Britten was a composer, conductor and pianist, and one of the central figures of twentieth century British classical music. He showed his talent from an early age, composing  prolifically as a child. He collaborated with the poet W.H. Auden on several compositions, including Hymn to St Cecilia.  Britten and his partner Peter Pears, the tenor, followed Auden to America, spending the early years of the war there. While in America, Britten wrote his first music drama. Paul Bunyan, an operetta to a libretto by Auden, and the American period was also remarkable for a number of orchestral works, including the Violin Concerto Op. 15 and Sinfonia da Requiem Op. 20 for full orchestra.

In 1940 he composed Seven Sonnets of Michelangelo Op 22 which was premiered at the Wigmore Hall in September 1942. Britten and Pears had returned to England in spring 1942, Britten completing Hymn to St Cecilia and a Ceremony of Carols Op 28 while crossing the Atlantic . On arriving in England Britten and Pears both applied for recognition as conscientious objectors. This was granted on condition they gave recitals under the auspices of the Council for the Encouragement of Music and the Arts.

From 1943 until 1947 they lived at 45A  St John’s Wood High Street, where  visitors to the flat included Erwin Stein and his daughter Marion, (later the Countess of Harewood and Mrs Jeremy Thorpe) who took refuge there after their flat was ruined by a fire.  Britten began work on his great opera Peter Grimes, which was premiered at Sadlers Wells in 1945.

Facing the plaque walk to the right up High Street, cross Circus Road into St Ann’s Terrace and on the right at no 24 is the blue plaque to

Barbara Hepworth 1903 – 1973 and John Skeaping 1901 – 1980 Sculptors

Continue along the terrace and turn right into Acacia Road,  left into Ordnance Hill and first   right into Queens Grove  and at No 32 is the home of

Sir George Frampton R.A. 1860 – 1928  

Sculptor lived and worked here 1894-1908

Sir George was a leading member of the New Sculpture school. He trained at the Royal Academy schools and in Paris and taught at the Slade in 1893. He preferred polychromatic sculpture to “white” sculpture – for example his Lamia had an ivory head and bronze clothing. His studio was at 32 Queens Grove from 1893-1908 when he built a new studio at 90 Carlton Hill in order to  have a beautiful garden. His sculpture of Peter Pan was created there.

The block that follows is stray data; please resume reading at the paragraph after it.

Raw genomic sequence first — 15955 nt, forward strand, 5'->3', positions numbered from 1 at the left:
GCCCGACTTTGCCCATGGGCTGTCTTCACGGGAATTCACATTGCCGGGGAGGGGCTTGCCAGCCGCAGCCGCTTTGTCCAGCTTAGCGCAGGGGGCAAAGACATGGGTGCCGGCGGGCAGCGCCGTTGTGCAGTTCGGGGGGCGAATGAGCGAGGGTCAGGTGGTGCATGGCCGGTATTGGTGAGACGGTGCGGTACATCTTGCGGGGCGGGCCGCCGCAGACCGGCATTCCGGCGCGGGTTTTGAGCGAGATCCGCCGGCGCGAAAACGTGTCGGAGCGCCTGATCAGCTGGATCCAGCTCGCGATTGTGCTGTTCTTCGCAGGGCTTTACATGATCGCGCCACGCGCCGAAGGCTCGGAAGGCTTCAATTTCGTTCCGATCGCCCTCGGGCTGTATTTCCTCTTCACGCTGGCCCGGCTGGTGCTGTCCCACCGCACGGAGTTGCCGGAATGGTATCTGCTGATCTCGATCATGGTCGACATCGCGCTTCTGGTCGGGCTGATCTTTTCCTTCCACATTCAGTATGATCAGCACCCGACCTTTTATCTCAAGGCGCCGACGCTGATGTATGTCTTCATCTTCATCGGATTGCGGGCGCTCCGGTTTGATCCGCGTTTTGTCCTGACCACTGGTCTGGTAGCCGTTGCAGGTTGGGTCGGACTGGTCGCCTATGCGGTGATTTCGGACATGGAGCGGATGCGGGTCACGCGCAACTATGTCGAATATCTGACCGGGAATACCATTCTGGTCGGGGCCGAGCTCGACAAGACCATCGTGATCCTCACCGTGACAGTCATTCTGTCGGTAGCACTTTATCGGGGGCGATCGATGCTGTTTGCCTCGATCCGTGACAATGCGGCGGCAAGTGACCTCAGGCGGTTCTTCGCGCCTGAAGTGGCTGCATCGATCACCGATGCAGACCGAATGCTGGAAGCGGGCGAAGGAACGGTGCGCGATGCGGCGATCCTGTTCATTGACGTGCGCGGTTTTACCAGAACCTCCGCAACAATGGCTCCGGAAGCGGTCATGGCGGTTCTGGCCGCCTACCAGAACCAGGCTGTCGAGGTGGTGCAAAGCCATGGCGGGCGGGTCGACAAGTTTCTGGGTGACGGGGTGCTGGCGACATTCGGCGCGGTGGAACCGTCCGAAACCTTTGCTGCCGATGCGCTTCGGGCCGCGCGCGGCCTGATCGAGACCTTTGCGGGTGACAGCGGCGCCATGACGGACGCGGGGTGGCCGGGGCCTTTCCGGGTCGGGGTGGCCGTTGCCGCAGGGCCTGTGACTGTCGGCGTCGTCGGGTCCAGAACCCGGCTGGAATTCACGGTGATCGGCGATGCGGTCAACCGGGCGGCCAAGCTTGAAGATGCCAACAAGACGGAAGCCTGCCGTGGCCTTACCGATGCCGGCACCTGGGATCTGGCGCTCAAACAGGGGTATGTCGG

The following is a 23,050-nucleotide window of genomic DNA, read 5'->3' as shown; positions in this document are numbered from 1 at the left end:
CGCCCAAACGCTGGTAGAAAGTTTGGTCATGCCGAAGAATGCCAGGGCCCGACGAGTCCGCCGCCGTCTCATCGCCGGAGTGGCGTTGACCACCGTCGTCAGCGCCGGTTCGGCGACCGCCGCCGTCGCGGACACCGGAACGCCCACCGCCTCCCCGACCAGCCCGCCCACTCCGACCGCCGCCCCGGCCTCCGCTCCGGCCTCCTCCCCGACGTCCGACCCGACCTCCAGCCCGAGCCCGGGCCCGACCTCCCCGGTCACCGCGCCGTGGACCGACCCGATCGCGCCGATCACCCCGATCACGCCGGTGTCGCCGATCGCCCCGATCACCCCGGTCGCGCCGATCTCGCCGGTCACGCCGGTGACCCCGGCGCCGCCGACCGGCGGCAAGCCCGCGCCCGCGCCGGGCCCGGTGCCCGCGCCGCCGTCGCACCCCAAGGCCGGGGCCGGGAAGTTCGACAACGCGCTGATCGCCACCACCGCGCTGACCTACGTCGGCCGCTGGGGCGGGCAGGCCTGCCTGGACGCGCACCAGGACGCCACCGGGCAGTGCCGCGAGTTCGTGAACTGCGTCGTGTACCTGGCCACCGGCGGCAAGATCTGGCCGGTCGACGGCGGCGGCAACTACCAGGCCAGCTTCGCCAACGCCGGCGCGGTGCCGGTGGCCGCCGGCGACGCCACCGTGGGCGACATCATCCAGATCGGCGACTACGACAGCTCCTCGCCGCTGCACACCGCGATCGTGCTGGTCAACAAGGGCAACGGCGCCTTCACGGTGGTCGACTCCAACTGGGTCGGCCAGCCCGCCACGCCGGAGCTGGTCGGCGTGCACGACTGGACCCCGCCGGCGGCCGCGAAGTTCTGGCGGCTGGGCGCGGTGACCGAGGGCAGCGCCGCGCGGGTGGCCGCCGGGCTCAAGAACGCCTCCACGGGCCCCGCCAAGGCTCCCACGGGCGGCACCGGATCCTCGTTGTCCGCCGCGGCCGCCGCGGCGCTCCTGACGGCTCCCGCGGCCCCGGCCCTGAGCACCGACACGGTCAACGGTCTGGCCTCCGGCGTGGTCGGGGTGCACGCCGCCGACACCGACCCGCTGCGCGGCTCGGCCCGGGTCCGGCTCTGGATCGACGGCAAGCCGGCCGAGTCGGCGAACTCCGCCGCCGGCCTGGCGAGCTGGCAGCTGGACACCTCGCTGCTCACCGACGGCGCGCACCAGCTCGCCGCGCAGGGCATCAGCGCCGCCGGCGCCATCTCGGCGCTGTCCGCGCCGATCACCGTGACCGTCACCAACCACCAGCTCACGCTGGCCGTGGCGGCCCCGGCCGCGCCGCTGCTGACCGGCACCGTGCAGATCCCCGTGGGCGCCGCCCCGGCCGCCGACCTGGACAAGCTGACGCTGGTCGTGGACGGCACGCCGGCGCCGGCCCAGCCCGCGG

Retrace steps along Queens Grove until you reach an old station building on the corner of the Finchley Rd. Turn right and 2 houses along is No 28, now a Pilates studio.

Thomas Hood 1799 – 1845 

 Poet lived and died here

An editor, publisher, poet, and humourist, Thomas Hood was born in London, the son of a bookseller. After his father died in 1811, Hood worked in a counting house until an illness forced him to move to Dundee, Scotland, to stay with relatives. In 1818 he returned to London to work as an engraver and then had some success with his poems which included Eugene Aram and the Song of the Shirt, which he wrote while living at 17 Elm Tree Road from 1841 – 44;  he then moved to 28 Finchley Road, jokingly calling himself “Hood of the Wood”.  Having  survived years of poverty he was at last earning £300 p.a. as editor of the New Monthly magazine. He was a much loved husband, father and friend  and the public subscription after his death raised £1386 15s 6d for the benefit of his family.

Retrace your steps back to the corner traffic lights and cross Finchley Rd. Turn right into Marlborough Place and first right into Marlborough Hill. Walk along with the school on your right until you reach No 31

Sir Bernard Spilsbury 1877 – 1947  31 Marlborough Hill

Forensic pathologist lived here 1912 – 1940

Sir Bernard Spilsbury was a forensic pathologist who was involved in many notorious murder trials,  including  the trial of Dr Crippen in 1910,  the Brides in the Bath trial in 1915, the trial of Herbert Rowse Armstrong, the solicitor  convicted of poisoning his wife with arsenic, and the Brighton Trunk murder.  He was responsible for devising the Murder bag, the kit used by detectives attending the scene of a suspicious death.  He also played a crucial role in the development of Operation Mincemeat, a deception operation during the Second World War which saved the lives of thousands of  Allied service personnel by persuading the Germans that the Allies were going to land in the Balkans rather than Sicily (and which featured in the film The Man Who Never Was) by choosing the body for the imaginary man.  He died by committing suicide at his laboratory at University College, London.

Continue along, turn left at Boundary Road and first right into Loudon Road, then over the railway to South Hampstead Station on your right.


Walk – about 45 minutes  2.6 miles /4.2 km

This page was added on 28/08/2020.